Next Generation of Manufactured Housing Unveiled
From a design and engineering perspective, one of the project s biggest achievements has been NextGen's remarkable energy performance. Recent computer analyses show that the home not only qualifies for an Energy Star rating, but exceeds the program s performance requirements by nearly 20%. For the homeowner, this amounts to a $180 reduction in annual energy costs, an important consideration in affordable housing, where monthly operating costs can influence an owner s ability to pay the mortgage. Duct blaster and blower door testing is currently underway, and is expected to confirm the energy performance projections derived from computer modeling.
With its steeply pitched roof, stem-wall foundation, and optional full basement, NextGen redefines the conventional wisdom of what a manufactured (also known as HUD-Code) home can be. These unique traits contribute to NextGen's increased durability, storm resistance, and visual appeal. Factor in NextGen's economical and environmentally friendly design and construction, and this house emerges as a solid investment for the next generation of value-conscious homebuyers.
NextGen is a demonstration project for the Partnership for Advanced Technology in Housing (PATH), a voluntary public/private sector initiative that seeks to improve the nation s housing stock. PATH is administered by the U.S. Department of Housing and Urban Development (HUD). The NextGen house was designed with technical and process assistance from Steven Winter Associates, Inc., a Norwalk, CT-based building systems consulting firm. It was built by New Era, a manufactured housing producer in Strattanville, PA. The Manufactured Housing Institute provided SWA with industry support and guidance. Plans are currently in the works for another NextGen home to be built in Upstate New York.
NextGen's innovative energy- and resource-efficient features include:
Reduced energy demand also means less pollution. The NextGen house is expected to produce 872 fewer pounds of carbon dioxide, and 6.5 fewer pounds of sulfur oxide and nitrogen oxide each year, compared to a similar HUD-Code home. And despite its site-built appearance, the home s construction time is impressive, even by HUD-Code standards: production, delivery, and installation can be accomplished in as little as four weeks, as opposed to three to five months for a site-built home.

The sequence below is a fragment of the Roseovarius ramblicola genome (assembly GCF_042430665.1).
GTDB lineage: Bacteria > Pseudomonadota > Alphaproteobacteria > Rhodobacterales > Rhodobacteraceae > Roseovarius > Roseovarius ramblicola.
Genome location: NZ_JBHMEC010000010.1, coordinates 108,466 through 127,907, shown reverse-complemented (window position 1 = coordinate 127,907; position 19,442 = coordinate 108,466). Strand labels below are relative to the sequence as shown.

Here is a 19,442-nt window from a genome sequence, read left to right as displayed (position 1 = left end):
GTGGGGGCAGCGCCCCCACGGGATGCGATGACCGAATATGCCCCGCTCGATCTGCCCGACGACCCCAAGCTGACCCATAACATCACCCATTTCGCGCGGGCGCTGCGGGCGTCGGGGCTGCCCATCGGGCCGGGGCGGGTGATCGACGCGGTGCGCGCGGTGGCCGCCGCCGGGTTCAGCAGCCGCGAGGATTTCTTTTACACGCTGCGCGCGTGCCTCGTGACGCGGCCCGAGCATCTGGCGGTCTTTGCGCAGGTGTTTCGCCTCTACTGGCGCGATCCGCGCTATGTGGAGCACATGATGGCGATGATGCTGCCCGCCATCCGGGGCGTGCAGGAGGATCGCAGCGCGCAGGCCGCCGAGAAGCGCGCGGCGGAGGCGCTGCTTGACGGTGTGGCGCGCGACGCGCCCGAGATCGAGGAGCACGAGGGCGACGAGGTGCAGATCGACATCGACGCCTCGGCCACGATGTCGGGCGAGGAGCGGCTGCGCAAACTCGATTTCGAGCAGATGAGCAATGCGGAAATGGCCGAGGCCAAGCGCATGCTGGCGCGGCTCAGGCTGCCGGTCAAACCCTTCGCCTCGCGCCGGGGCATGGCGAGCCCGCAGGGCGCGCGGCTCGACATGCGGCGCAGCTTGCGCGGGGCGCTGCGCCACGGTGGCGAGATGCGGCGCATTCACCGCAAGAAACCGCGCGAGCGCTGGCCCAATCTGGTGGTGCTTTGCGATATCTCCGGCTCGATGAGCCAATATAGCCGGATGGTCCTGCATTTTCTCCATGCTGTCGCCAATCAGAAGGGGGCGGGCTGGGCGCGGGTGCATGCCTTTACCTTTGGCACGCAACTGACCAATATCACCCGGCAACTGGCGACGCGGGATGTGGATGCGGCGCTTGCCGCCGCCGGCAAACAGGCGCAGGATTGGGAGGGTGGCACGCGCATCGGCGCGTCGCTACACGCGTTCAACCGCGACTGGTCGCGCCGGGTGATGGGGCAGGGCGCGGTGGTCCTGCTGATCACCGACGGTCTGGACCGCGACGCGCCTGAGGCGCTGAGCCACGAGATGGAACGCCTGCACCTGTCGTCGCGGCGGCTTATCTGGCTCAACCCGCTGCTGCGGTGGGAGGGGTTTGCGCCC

Fast turnaround is a hallmark of manufactured homes, which are built off site in factories where the constraints imposed by adverse weather don t come into play. The homes are produced in separate sections, which are trucked to the site for final assembly. This process takes advantage of the cost savings afforded by volume production, continuous quality control, and the mitigation of vandalism and theft of materials and tools. In areas where construction labor costs are high, manufactured housing can often be the make or break solution to the demand for affordable housing.
The three-bedroom, two-bath NextGen house is comprised of two factory-built sections joined in the field to form a 28 wide by 48 long gable-ended Cape Cod style home. The finished 1,300 s.f. house cost $90,000 (including land), whereas a new house of comparable size and quality would sell for close to $200,000 in Danbury. The upstairs floor plan includes the third bedroom and unfinished attic space, which can be remodeled as another bath and fourth bedroom. Downstairs, a front porch entryway leads into the open, flowing spaces of the kitchen, dining room and living room, which are separated by a balustered stairway. On site, the sections are set by crane on the foundation, the roof is tilted up into position, and the adjacent sections are tied together.
NextGen is being managed as a rental property by the Danbury Housing Authority as a high quality home that s similar in appearance to its more conventional neighbors in every way, with the pleasant exceptions of accelerated build times, energy efficient components, and reduced construction costs.
Content updated on 1/28/2004